Gordon Myers and Ed Carter look at the map of Southeast Blueprint 4.0 at the SECAS exhibit booth.
Gordon Myers (Executive Director of the NC Wildlife Resources Commission) and Ed Carter (Executive Director of the TN Wildlife Resources Agency) review the draft of Southeast Blueprint 4.0..

The Southeast Conservation Adaptation Strategy (SECAS) was featured prominently at the recent SEAFWA conference in Hilton Head, SC.

Most notably, a half-day symposium attended by more than 75 people focused on in-depth discussion of the SECAS 10% Goal, current conservation accomplishments, baseline status of ecosystem conditions, and trends for reaching the goal by 2060. Much of the background for the symposium’s panel- and facilitated-discussions came from the SECAS goal 2019 progress report entitled Recent Trends in Southeastern Ecosystems: Measuring Progress toward the SECAS Goal, which provides an initial assessment of ecosystem condition using data from existing monitoring programs. Breakout sessions discussed taking bold action to achieve tangible results that will help to advance the SECAS goal, including improving collaboration and communication and identifying critical needs for the initiative. The results of these discussions will help prioritize how SECAS allocates its efforts and capacity during the coming year.

The SECAS Steering Committee, formerly the SECAS Governance Team, met during the conference to discuss broad oversight and strategic guidance for the initiative. The Steering Committee includes representation by five SEAFWA directors, plus the U.S. Fish and Wildlife Service (FWS) representing the federal agencies of the Southeast Natural Resource Leaders Group. Discussion centered around approaches for SECAS to continue its core functions while seeking feedback and perspective on the specific purpose and niche for SECAS as its evolution continues. In support of this effort, the Committee endorsed a cooperative project through the U.S. FWS and the University of Montana Center for Natural Resources and Environmental Policy to help guide the examination to sustain value and clarify direction for SECAS into the future.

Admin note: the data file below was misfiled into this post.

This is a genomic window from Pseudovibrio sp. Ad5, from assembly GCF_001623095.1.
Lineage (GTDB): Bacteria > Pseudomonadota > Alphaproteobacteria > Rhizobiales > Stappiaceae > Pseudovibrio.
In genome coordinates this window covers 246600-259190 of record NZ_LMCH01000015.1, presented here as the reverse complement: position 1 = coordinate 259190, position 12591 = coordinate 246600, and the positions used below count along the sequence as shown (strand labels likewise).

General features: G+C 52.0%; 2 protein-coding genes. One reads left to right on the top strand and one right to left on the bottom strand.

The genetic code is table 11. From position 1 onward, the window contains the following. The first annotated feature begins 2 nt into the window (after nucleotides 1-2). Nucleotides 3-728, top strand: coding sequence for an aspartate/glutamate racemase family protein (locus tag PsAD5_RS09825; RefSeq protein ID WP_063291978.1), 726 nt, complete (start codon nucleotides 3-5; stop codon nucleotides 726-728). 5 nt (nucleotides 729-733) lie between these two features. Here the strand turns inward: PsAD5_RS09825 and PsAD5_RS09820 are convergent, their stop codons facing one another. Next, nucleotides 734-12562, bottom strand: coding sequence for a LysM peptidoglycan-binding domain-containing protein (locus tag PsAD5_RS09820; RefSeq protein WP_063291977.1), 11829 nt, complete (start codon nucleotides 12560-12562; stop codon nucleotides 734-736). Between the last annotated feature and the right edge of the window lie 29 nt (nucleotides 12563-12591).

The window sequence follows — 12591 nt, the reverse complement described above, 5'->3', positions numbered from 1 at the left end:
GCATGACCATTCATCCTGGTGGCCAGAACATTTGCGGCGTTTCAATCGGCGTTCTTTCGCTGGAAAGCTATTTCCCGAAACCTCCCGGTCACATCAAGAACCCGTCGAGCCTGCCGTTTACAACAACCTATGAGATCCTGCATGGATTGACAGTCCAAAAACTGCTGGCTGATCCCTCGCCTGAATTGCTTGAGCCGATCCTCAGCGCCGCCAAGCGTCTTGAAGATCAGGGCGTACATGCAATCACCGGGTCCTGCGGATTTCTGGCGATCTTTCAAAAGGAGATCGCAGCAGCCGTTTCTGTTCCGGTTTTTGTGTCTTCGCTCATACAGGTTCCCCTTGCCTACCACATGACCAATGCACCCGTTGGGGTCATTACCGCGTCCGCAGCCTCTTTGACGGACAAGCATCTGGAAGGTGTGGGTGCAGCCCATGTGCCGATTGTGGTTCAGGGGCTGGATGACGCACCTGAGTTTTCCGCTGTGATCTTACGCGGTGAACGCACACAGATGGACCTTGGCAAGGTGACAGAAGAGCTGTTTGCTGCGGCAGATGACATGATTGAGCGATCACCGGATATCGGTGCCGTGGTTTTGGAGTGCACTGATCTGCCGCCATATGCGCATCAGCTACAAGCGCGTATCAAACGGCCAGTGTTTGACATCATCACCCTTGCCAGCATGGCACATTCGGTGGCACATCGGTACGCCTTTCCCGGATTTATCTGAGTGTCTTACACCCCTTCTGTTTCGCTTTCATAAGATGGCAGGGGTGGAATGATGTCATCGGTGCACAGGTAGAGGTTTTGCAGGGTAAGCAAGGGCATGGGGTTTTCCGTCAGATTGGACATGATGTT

Additionally, the Steering Committee recognized an opportunity to increase the diversity of input and perspective helping to guide SECAS by adding additional representatives to the designated Points of Contact (POCs). The goal of this action is to incorporate broader participation in SECAS from other sectors of the conservation community that will help to guide both the core functions and the examination of future direction for SECAS. By the end of this calendar year, three additional POCs will be added from outside the existing state-federal agency representation.

We also had a SECAS exhibit table where we displayed a large printout of Southeast Blueprint Version 4.0 for exploration and comment. The new version generated lots of discussion, particularly recognizing recent improvements in correcting overprioritization, improvements to prioritization in the Lower Mississippi Valley, and expanding marine coverage around Florida.

The exhibit table also gave us a central location to show off a newly updated SECAS factsheet, printed copies of the SECAS goal 2019 progress report, and a place for in-depth discussion of SECAS with a variety of partners throughout the conference.

The SEAFWA conference and its opportunities for engagement with state agency directors, state and federal agency staff, and a broad cross-section of partners provides an ideal springboard for SECAS to continue its momentum and accomplishment into 2020.